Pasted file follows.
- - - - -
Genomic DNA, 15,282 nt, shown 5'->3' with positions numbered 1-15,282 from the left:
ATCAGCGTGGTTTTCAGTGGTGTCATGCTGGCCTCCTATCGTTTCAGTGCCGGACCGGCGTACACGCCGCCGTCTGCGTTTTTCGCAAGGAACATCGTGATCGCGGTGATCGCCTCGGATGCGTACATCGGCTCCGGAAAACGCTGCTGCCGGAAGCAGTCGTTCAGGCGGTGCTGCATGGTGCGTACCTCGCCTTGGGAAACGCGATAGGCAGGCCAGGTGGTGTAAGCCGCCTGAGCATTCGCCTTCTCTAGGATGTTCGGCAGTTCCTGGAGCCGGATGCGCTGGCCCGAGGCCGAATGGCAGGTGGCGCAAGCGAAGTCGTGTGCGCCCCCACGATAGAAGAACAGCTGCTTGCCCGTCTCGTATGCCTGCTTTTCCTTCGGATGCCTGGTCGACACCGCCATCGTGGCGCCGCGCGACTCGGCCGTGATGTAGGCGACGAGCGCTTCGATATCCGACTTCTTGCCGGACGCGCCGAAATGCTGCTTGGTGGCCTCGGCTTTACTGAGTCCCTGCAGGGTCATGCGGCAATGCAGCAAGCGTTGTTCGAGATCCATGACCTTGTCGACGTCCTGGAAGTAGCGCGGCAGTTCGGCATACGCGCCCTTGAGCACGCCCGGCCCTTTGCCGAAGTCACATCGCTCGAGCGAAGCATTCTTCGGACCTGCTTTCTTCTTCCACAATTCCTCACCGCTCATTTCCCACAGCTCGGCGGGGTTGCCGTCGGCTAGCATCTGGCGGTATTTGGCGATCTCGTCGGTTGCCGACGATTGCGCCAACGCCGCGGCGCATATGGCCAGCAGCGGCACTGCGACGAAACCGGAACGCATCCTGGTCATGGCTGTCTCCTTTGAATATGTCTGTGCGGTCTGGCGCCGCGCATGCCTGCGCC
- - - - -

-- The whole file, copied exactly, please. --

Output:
Genomic DNA, 15,282 nt, shown 5'->3' with positions numbered 1-15,282 from the left:
ATCAGCGTGGTTTTCAGTGGTGTCATGCTGGCCTCCTATCGTTTCAGTGCCGGACCGGCGTACACGCCGCCGTCTGCGTTTTTCGCAAGGAACATCGTGATCGCGGTGATCGCCTCGGATGCGTACATCGGCTCCGGAAAACGCTGCTGCCGGAAGCAGTCGTTCAGGCGGTGCTGCATGGTGCGTACCTCGCCTTGGGAAACGCGATAGGCAGGCCAGGTGGTGTAAGCCGCCTGAGCATTCGCCTTCTCTAGGATGTTCGGCAGTTCCTGGAGCCGGATGCGCTGGCCCGAGGCCGAATGGCAGGTGGCGCAAGCGAAGTCGTGTGCGCCCCCACGATAGAAGAACAGCTGCTTGCCCGTCTCGTATGCCTGCTTTTCCTTCGGATGCCTGGTCGACACCGCCATCGTGGCGCCGCGCGACTCGGCCGTGATGTAGGCGACGAGCGCTTCGATATCCGACTTCTTGCCGGACGCGCCGAAATGCTGCTTGGTGGCCTCGGCTTTACTGAGTCCCTGCAGGGTCATGCGGCAATGCAGCAAGCGTTGTTCGAGATCCATGACCTTGTCGACGTCCTGGAAGTAGCGCGGCAGTTCGGCATACGCGCCCTTGAGCACGCCCGGCCCTTTGCCGAAGTCACATCGCTCGAGCGAAGCATTCTTCGGACCTGCTTTCTTCTTCCACAATTCCTCACCGCTCATTTCCCACAGCTCGGCGGGGTTGCCGTCGGCTAGCATCTGGCGGTATTTGGCGATCTCGTCGGTTGCCGACGATTGCGCCAACGCCGCGGCGCATATGGCCAGCAGCGGCACTGCGACGAAACCGGAACGCATCCTGGTCATGGCTGTCTCCTTTGAATATGTCTGTGCGGTCTGGCGCCGCGCATGCCTGCGCC